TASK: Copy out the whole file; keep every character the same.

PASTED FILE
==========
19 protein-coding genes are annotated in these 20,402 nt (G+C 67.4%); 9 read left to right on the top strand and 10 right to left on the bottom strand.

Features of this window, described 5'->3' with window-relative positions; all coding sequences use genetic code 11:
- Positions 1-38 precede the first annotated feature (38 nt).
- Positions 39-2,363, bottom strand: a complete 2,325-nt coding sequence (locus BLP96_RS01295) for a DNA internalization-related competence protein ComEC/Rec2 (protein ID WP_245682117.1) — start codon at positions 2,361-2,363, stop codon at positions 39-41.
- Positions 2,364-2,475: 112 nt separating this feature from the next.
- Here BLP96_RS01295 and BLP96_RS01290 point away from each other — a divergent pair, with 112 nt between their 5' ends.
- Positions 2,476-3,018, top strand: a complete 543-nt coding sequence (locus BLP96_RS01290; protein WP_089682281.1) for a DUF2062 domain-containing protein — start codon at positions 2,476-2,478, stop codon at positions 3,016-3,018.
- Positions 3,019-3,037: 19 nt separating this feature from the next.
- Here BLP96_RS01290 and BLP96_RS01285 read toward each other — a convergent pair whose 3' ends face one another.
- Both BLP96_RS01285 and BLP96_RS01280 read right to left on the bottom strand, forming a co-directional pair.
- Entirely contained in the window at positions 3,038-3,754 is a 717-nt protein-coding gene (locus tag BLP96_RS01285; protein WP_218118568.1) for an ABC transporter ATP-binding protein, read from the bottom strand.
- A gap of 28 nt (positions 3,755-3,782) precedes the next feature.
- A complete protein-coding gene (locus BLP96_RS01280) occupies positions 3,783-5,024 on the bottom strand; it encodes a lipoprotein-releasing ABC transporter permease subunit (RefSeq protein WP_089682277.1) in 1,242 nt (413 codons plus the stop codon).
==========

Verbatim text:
19 protein-coding genes are annotated in these 20,402 nt (G+C 67.4%); 9 read left to right on the top strand and 10 right to left on the bottom strand.

Features of this window, described 5'->3' with window-relative positions; all coding sequences use genetic code 11:
- Positions 1-38 precede the first annotated feature (38 nt).
- Positions 39-2,363, bottom strand: a complete 2,325-nt coding sequence (locus BLP96_RS01295) for a DNA internalization-related competence protein ComEC/Rec2 (protein ID WP_245682117.1) — start codon at positions 2,361-2,363, stop codon at positions 39-41.
- Positions 2,364-2,475: 112 nt separating this feature from the next.
- Here BLP96_RS01295 and BLP96_RS01290 point away from each other — a divergent pair, with 112 nt between their 5' ends.
- Positions 2,476-3,018, top strand: a complete 543-nt coding sequence (locus BLP96_RS01290; protein WP_089682281.1) for a DUF2062 domain-containing protein — start codon at positions 2,476-2,478, stop codon at positions 3,016-3,018.
- Positions 3,019-3,037: 19 nt separating this feature from the next.
- Here BLP96_RS01290 and BLP96_RS01285 read toward each other — a convergent pair whose 3' ends face one another.
- Both BLP96_RS01285 and BLP96_RS01280 read right to left on the bottom strand, forming a co-directional pair.
- Entirely contained in the window at positions 3,038-3,754 is a 717-nt protein-coding gene (locus tag BLP96_RS01285; protein WP_218118568.1) for an ABC transporter ATP-binding protein, read from the bottom strand.
- A gap of 28 nt (positions 3,755-3,782) precedes the next feature.
- A complete protein-coding gene (locus BLP96_RS01280) occupies positions 3,783-5,024 on the bottom strand; it encodes a lipoprotein-releasing ABC transporter permease subunit (RefSeq protein WP_089682277.1) in 1,242 nt (413 codons plus the stop codon).